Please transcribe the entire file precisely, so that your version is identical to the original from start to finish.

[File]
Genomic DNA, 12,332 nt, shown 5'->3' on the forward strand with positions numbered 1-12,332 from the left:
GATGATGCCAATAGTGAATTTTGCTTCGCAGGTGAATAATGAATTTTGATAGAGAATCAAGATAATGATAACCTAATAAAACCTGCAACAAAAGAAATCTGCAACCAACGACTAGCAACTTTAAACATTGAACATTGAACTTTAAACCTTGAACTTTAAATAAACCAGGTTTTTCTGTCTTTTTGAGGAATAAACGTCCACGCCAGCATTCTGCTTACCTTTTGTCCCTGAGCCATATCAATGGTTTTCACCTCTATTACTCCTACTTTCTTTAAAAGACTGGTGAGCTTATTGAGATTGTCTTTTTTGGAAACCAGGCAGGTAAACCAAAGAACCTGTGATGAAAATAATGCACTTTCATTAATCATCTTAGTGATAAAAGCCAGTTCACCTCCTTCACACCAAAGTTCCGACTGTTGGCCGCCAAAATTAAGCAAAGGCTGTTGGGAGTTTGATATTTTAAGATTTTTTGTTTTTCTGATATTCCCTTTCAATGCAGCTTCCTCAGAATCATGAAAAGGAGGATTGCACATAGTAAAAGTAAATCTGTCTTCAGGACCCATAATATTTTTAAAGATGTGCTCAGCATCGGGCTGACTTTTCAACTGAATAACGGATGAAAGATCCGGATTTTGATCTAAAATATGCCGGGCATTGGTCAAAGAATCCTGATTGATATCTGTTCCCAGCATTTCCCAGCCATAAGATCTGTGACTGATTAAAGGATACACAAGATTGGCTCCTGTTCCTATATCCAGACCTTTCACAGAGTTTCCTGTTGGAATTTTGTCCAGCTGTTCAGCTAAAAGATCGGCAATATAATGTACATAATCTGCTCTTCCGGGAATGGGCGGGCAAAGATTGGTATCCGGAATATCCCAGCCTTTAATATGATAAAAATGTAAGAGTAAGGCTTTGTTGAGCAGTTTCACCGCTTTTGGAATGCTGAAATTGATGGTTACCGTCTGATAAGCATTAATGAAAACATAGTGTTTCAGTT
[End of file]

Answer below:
Genomic DNA, 12,332 nt, shown 5'->3' on the forward strand with positions numbered 1-12,332 from the left:
GATGATGCCAATAGTGAATTTTGCTTCGCAGGTGAATAATGAATTTTGATAGAGAATCAAGATAATGATAACCTAATAAAACCTGCAACAAAAGAAATCTGCAACCAACGACTAGCAACTTTAAACATTGAACATTGAACTTTAAACCTTGAACTTTAAATAAACCAGGTTTTTCTGTCTTTTTGAGGAATAAACGTCCACGCCAGCATTCTGCTTACCTTTTGTCCCTGAGCCATATCAATGGTTTTCACCTCTATTACTCCTACTTTCTTTAAAAGACTGGTGAGCTTATTGAGATTGTCTTTTTTGGAAACCAGGCAGGTAAACCAAAGAACCTGTGATGAAAATAATGCACTTTCATTAATCATCTTAGTGATAAAAGCCAGTTCACCTCCTTCACACCAAAGTTCCGACTGTTGGCCGCCAAAATTAAGCAAAGGCTGTTGGGAGTTTGATATTTTAAGATTTTTTGTTTTTCTGATATTCCCTTTCAATGCAGCTTCCTCAGAATCATGAAAAGGAGGATTGCACATAGTAAAAGTAAATCTGTCTTCAGGACCCATAATATTTTTAAAGATGTGCTCAGCATCGGGCTGACTTTTCAACTGAATAACGGATGAAAGATCCGGATTTTGATCTAAAATATGCCGGGCATTGGTCAAAGAATCCTGATTGATATCTGTTCCCAGCATTTCCCAGCCATAAGATCTGTGACTGATTAAAGGATACACAAGATTGGCTCCTGTTCCTATATCCAGACCTTTCACAGAGTTTCCTGTTGGAATTTTGTCCAGCTGTTCAGCTAAAAGATCGGCAATATAATGTACATAATCTGCTCTTCCGGGAATGGGCGGGCAAAGATTGGTATCCGGAATATCCCAGCCTTTAATATGATAAAAATGTAAGAGTAAGGCTTTGTTGAGCAGTTTCACCGCTTTTGGAATGCTGAAATTGATGGTTACCGTCTGATAAGCATTAATGAAAACATAGTGTTTCAGTT